"The Outer Worlds" is a cruel turn of the lonely hero story in a role-playing gameTime: Nov. 13, 2019
Halfway to The Outer Worlds Epic Key EU, the new role-playing game by Obsidian Entertainment, I met a man who played the role of a corporate mascot and whose head was permanently closed in a big spooky moon mask.
Obsidian is known for creating Fallout: New Vegas, one of the best episodes of the post-apocalyptic Fallout series. Outer Worlds is clearly a spiritual continuation of Fallout, with a similar role-playing system, a retro-futuristic aesthetic and a penchant for black humor. But Outer Worlds also anticipates one of the greatest narrative tensions in spin-offs and dramatizations in general.
Instead of an Earth inflicted by Mad Max with a Raygun Gothic aesthetic from the 1950s, The Outer Worlds shows a distant future in which the golden age of thief barons never ended. Large companies with names known as "Aunt Cleo" colonized a solar system called Halcyon and turned their planets into nightmare cities, stubborn survival arts or labyrinthine jail. And instead of leaving a safe, its protagonist is a defrosted passenger aboard the Hope, a long-lost ship that seems to contain some of the brightest minds on Earth in floating animations.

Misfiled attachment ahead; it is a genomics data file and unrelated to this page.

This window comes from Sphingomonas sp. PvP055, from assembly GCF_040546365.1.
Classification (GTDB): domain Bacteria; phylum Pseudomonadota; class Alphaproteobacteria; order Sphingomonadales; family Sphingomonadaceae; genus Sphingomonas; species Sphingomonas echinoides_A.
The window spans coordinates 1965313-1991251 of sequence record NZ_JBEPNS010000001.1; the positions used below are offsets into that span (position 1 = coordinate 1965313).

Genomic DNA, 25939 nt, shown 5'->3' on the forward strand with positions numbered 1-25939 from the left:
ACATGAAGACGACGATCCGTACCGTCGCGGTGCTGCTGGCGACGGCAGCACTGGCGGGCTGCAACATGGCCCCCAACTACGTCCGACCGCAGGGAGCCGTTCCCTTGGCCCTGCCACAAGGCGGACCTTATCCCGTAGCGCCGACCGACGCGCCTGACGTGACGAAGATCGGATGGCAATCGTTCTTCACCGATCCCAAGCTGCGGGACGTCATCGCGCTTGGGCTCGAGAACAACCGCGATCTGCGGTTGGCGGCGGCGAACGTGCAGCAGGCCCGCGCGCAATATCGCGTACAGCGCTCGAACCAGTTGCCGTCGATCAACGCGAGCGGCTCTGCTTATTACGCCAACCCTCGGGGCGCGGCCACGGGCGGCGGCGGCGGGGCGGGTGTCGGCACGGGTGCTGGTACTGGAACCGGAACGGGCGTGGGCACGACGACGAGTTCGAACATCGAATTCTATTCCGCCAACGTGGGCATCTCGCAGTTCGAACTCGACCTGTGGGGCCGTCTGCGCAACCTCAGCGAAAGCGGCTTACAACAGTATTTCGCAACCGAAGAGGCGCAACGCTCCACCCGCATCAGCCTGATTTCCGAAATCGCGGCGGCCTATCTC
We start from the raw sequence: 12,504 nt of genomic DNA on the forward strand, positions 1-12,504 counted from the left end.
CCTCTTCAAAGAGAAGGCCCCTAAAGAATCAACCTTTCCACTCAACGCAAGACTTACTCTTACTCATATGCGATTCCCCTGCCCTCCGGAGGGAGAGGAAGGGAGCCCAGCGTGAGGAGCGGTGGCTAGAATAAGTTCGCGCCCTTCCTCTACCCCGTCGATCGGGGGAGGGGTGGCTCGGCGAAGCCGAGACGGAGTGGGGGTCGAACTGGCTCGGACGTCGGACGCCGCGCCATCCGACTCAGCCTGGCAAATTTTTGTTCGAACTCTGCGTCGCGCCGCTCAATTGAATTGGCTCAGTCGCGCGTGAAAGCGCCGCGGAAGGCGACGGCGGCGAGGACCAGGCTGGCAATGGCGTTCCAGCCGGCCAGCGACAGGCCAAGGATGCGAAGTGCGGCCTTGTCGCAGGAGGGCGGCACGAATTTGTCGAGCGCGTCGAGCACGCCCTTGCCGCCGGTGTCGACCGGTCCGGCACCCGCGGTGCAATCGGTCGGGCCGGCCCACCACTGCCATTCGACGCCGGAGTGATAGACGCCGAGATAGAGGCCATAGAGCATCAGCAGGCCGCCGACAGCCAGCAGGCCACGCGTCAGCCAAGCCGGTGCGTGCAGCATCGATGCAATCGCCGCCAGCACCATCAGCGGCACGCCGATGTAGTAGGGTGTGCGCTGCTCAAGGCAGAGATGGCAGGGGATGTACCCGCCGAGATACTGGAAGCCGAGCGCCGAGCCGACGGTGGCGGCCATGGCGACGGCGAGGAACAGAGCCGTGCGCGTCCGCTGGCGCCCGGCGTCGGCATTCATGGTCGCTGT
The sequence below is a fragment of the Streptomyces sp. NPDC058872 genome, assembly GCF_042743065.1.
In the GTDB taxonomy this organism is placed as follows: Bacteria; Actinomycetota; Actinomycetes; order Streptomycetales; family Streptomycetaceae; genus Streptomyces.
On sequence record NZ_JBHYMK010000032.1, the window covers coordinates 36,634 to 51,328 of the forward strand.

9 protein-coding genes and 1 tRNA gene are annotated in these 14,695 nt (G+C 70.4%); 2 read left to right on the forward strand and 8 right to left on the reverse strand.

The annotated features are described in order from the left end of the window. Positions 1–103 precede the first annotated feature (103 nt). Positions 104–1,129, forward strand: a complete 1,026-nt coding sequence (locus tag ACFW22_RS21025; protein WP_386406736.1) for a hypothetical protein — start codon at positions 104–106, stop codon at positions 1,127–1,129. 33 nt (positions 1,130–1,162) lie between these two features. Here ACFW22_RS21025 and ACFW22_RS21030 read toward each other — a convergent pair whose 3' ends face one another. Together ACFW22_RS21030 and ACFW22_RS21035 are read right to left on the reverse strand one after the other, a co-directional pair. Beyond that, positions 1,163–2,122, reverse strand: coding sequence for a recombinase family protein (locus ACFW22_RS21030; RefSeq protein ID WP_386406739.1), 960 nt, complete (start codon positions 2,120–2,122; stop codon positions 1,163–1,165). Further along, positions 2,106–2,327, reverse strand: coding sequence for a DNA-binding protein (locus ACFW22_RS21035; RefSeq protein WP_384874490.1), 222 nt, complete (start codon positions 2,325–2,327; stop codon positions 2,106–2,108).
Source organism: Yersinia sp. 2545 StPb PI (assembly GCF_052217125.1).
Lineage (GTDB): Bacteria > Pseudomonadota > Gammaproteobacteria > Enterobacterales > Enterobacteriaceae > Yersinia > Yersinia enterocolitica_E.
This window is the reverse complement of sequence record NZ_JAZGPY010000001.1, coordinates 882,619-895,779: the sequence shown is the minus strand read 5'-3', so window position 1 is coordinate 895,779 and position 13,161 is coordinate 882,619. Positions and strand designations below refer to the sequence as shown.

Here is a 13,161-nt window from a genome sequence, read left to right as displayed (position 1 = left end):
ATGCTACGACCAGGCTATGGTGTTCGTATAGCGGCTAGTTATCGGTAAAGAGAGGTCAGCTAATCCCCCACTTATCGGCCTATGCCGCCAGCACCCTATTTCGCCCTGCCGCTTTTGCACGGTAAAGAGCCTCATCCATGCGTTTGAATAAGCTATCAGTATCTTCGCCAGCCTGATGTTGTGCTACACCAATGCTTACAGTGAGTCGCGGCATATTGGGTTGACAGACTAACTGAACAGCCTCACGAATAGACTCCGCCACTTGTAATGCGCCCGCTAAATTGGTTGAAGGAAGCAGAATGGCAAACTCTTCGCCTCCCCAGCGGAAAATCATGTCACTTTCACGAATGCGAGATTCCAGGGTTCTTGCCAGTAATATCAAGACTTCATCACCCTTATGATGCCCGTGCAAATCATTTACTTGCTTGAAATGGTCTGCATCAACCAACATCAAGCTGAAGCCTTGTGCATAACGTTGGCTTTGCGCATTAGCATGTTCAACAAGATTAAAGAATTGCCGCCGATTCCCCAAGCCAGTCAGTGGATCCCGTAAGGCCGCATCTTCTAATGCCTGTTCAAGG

But Outer Worlds doesn't care about false modesty. From the first minute, you are one of the most extraordinary people in the known universe. An eccentric scientist, Phineas Welles, sent you to save Halcyon from a terrible fate. The solar system was irremediably managed by corrupt leadership.
The Outer Worlds is a political controversy based on the logic of video games. You can read this as a sure meta-text: most role plays talk about Forcing nobility, and Outer Worlds continues. However, in the world, it is also a remarkably dark social comment.